Citizenship loophole could mean free university tuition for Northern Ireland students
Some students from Northern Ireland are being told they will qualify for a free tuition at a Scottish university if they hold an Irish passport.
Scottish students have been granted free tuition and European Union citizens will benefit from the same measure, but not students from other UK countries.
Following recent controversial changes, it means Northern Ireland students, like those in England and Wales, face fees of up to £9,000 a year.
However, the dual nationality open to students in Northern Ireland has revealed a loophole with sixth formers applying for some courses in Scotland being told they can have free tuition, no matter where they live, as long as they hold an Irish passport.
Cathy Moore, chair of the Careers Teachers' Association, told the BBC: "The Scottish Parliament has said if you have an Irish passport and live in Northern Ireland and provide that, (Irish passport) you are eligible to have the fees paid."
Confusion still exists however, over how widely this measure applies and how many lucky students it will cater for.
Some students are likely to be disappointed though as it is understood that some Scottish universities have told students they will be classed as UK nationals and will therefore be forced to hand over the cash to pay fees.
Scottish Education Secretary Michael Russell has warned Northern Ireland students to be cautious, since individual universitities will have the ultimate decision.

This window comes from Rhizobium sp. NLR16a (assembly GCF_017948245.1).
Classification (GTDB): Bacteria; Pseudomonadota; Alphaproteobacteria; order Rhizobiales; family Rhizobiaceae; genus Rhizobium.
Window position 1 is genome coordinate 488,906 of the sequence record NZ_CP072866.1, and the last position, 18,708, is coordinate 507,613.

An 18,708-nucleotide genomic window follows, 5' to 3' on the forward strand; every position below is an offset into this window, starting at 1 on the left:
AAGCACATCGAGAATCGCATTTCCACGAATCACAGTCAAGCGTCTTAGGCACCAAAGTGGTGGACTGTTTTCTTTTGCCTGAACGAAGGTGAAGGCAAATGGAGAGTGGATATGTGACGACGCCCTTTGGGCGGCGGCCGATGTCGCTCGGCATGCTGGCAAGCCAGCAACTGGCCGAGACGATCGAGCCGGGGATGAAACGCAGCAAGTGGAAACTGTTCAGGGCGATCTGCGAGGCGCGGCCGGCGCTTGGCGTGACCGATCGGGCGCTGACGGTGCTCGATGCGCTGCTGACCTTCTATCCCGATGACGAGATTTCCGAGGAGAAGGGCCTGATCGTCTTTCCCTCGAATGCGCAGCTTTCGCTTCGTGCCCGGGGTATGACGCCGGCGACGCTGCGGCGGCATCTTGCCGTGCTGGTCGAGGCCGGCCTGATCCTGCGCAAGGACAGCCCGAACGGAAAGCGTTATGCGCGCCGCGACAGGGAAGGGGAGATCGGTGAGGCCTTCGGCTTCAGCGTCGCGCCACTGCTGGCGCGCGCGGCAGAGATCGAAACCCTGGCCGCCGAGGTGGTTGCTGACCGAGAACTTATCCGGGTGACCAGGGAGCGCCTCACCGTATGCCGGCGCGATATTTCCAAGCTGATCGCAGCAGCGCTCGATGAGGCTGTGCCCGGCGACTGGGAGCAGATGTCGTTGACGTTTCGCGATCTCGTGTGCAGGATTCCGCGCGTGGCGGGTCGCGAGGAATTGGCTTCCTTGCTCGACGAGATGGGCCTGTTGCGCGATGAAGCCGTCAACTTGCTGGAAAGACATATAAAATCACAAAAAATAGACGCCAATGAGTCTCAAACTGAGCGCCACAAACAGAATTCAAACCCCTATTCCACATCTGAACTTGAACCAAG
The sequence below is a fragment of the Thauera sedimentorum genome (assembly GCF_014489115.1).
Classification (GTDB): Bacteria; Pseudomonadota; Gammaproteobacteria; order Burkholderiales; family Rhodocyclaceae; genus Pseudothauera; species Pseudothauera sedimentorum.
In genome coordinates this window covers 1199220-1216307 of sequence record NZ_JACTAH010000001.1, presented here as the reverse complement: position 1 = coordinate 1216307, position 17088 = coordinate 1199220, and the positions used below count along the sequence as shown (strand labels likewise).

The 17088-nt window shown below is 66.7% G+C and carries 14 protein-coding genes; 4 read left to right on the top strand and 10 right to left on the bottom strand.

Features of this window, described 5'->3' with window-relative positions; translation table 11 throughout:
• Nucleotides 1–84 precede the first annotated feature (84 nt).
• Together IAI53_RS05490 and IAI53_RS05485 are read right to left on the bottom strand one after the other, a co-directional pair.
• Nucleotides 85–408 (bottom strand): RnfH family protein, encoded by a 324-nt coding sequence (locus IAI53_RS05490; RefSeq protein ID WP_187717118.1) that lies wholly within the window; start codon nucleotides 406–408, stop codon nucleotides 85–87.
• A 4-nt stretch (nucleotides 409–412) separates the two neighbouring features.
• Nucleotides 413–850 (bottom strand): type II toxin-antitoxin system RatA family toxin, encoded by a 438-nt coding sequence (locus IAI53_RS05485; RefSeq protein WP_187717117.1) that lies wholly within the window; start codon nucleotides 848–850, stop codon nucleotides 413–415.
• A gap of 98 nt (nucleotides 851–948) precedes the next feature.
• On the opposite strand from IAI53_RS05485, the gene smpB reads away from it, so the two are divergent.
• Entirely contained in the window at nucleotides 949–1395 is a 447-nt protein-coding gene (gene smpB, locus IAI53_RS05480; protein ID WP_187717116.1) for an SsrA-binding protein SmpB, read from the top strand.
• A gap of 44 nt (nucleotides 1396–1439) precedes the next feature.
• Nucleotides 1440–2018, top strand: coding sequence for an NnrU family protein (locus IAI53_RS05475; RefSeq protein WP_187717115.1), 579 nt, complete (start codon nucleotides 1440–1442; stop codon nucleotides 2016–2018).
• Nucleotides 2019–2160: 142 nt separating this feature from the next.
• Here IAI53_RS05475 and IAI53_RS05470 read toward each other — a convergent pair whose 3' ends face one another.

"We're in this position because of a decision not made in Northern Ireland nor in Scotland but south of the border on hiking fees south of the border," he said.
"We decided in Scotland not to do that; to continue with the Scottish tradition of free education. Quite clearly we couldn't pay for everybody coming into us, so we've allowed the universities to set their own fee levels for those coming in.
"The purpose of the regulations is to guarantee Scottish students free access. It is not to find ways around for other people. Because of European law, people coming from other jurisdictions do get the same treatment as Scottish students but those in the rest of the UK don't,” he said.
Mr Russell said he feared some students could end up without a university place if they “applied in the wrong way or juggled it in the wrong way”.
"Nobody would want to end up with a legal dispute," he said.
Northern Ireland students can still look forward to financial assitance, because even if they are classed as EU students and avoid tuition fees, their UK citizenship will make them eligible for a student loan.